First of all, let it be known that sometimes, I’m sure I work for the Best Company Ever. Granted, last week I wanted the entire workforce to die in various creatively horrific ways, but that’s just the nature of what I do. Sometimes I spend 10 hours a day writing copy and trying not to go insane, and other times I spend 8 hours a day laughing, blogging, getting a little work done, and then going out drinking with coworkers. I enjoy extremes, so I get by okay.
Yesterday was our annual company meeting, which included an open bar and delicious sushi. Afterward we invaded our usual little dive hangout, where we packed in a good hundred people and enjoyed more free booze, courtesy of one of our vice presidents who hopped behind the bar and started handing out beer. It was slightly insane.
My point is not to (just) brag about how fun my company is. Late into the evening as I dove into my fourth or fifth Guinness, I started talking about atheism with a coworker (who is also a friend). He asserted that atheism was an organized religion. I explained that it was not a religion at all. He insisted it was, claiming that it was an absolute belief in the nonexistence of God. I pointed out that this was often just confusion over definitions, and then asked him to define atheism. “A-theism,” he said, “is ‘without theism,’ without religion.”
“Well there you go,” I said. “Without religion. Often people define atheism as believing that there is no god, while I think of it as not having any belief in a god. There’s a difference.”
“Well that’s agnostic then,” he said.
“Yeah,” I said, “the two are pretty closely interrelated. It just depends on your definitions.” Then I tried to give my usual definition of “what I am,” which is to say I’m a philosophical agnostic but a practical atheist — there is no way to tell one way or the other if there’s a god-thing out there, but I live my life as though there’s not. I usually explain that it’s similar to the way most adults treat Santa or the Easter bunny, or the Flying Spaghetti Monster/Invisible Garage Dragon/Invisible Pink Unicorn/Invisible Banana God/insert your favorite analogous being here. Normally this explanation helps people understand my own personal (lack of) belief system. When I’m drinking in a noisy bar packed with other drunks, it’s a little more difficult to articulate my point. It took me a few tries to get all that out in an understandable manner, but eventually I managed to convey the information. I turned away for a moment to say hello to someone else.
About 30 seconds later, I turned back around. My coworker was explaining to someone else that atheism is just another organized religion. Somehow, I did not punch him in the face.
All this brought to mind a few things. First, I thought of the common complaint I hear among skeptical men that there just aren’t enough skepchicks out there to date. This conversation was with a coworker and not a random guy at the bar, but it illustrated how we’re all in the same boat when it comes to finding potential mates that don’t piss you off with weird beliefs and stubborn misconceptions about nonbelievers.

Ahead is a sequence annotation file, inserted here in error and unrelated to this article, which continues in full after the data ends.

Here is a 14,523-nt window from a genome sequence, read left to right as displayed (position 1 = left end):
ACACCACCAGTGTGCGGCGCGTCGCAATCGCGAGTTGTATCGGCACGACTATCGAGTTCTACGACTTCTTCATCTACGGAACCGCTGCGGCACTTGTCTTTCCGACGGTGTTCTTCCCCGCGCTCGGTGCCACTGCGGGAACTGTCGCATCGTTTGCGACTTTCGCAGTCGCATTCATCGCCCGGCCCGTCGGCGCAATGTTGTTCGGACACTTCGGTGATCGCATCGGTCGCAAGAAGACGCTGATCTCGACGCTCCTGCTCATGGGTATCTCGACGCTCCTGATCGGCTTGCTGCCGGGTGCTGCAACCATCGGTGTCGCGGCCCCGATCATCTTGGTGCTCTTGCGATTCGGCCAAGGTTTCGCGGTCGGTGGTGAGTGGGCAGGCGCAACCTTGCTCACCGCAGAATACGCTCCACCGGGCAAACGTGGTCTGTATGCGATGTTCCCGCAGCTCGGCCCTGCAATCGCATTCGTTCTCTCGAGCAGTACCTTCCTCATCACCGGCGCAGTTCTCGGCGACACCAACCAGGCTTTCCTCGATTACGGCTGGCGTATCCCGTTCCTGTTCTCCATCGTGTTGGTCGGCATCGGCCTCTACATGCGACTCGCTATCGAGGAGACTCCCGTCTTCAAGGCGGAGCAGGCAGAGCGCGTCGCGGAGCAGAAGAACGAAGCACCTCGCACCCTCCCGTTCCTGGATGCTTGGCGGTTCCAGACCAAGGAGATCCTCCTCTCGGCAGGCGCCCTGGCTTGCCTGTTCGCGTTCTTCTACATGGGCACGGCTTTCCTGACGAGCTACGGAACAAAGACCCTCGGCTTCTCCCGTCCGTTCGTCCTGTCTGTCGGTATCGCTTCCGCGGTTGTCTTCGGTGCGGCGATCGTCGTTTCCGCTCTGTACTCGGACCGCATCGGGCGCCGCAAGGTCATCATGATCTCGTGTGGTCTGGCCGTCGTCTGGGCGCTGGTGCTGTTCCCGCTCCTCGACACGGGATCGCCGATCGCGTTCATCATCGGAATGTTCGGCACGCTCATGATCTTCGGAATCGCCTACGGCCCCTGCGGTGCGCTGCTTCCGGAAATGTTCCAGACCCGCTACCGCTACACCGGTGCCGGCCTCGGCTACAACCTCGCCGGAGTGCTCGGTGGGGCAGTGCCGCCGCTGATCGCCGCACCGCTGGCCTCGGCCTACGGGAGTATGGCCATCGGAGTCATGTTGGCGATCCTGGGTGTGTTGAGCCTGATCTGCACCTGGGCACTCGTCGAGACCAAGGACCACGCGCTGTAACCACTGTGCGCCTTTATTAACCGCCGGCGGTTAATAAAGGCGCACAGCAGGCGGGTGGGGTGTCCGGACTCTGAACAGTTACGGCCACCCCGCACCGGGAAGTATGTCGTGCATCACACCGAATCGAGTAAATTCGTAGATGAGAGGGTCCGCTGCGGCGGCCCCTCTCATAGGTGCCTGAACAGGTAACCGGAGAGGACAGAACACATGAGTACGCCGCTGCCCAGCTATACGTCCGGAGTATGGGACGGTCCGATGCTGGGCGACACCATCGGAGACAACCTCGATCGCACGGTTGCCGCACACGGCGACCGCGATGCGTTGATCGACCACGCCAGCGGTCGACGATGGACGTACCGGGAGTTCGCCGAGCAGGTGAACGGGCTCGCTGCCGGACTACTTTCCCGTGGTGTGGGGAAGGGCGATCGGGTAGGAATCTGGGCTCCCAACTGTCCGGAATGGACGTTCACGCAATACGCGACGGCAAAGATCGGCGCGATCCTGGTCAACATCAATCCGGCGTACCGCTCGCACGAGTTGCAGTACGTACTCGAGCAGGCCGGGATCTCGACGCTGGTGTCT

Secondly, the incident reminded me of a video I saw yesterday of Julia Sweeney on Craig Ferguson’s talk show. Julia was promoting the CD version of her excellent one-woman show, Letting Go of God. Craig gave her a bit of a hard time about her atheism, giving the old standby arguments like “some things can’t be explained by science.” Julia held her own, and as usual was very sweet and patient. At one point, Craig claimed the exact same thing as my coworker — that atheism means you steadfastly believe with 100% certainty that there is no god.
It’s not just that people are ignorant of what atheists do or do not believe — I understand that a lot of people, including nonbelievers, use words like atheism, agnosticism, humanism, and freethinker with varying meanings. What annoys me is that you will rarely if ever witness an exchange like this:
PERSON 1: I’m an atheist.
PERSON 2: Oh. What does that mean exactly?
Far more often, the exchange is closer to what I experienced last night, and what Julia went through in front of millions of viewers:
PERSON 1: I’m an atheist.
PERSON 2: How can you be so sure there’s no god?
PERSON 2: Why do you hate god?
PERSON 2: It’s just another religion, you know.
The fact that some people, even when corrected, will continue to misrepresent the philosophical position of another person betrays a fundamental incuriosity that I find infuriating. In Julia’s case, she was on the show to promote her CD, which details a moving journey of self-discovery. None of that was discussed. Instead, the host only offered limp attacks on the blasphemous idea that there might not be a god. I’d be very surprised to see the situation reversed with a theist in the hot seat. If, for instance, Billy Graham showed up to promote a new book that described his own religious journey, would Ferguson grill him on why he believes in a god? Or even on why he believes in a Protestant Christian god as opposed to a Catholic or Muslim god? Somehow, I doubt it.
In the end, I dropped the atheism topic. I realized at that point that there was no use trying to educate someone who had already made up his mind. People like that do not discuss, they argue. Of course, with a neverending supply of beer bottles sliding down the bar like the greatest assembly line ever, maybe intelligent discourse is a bit too much to ask. Still, a skepchick can dream.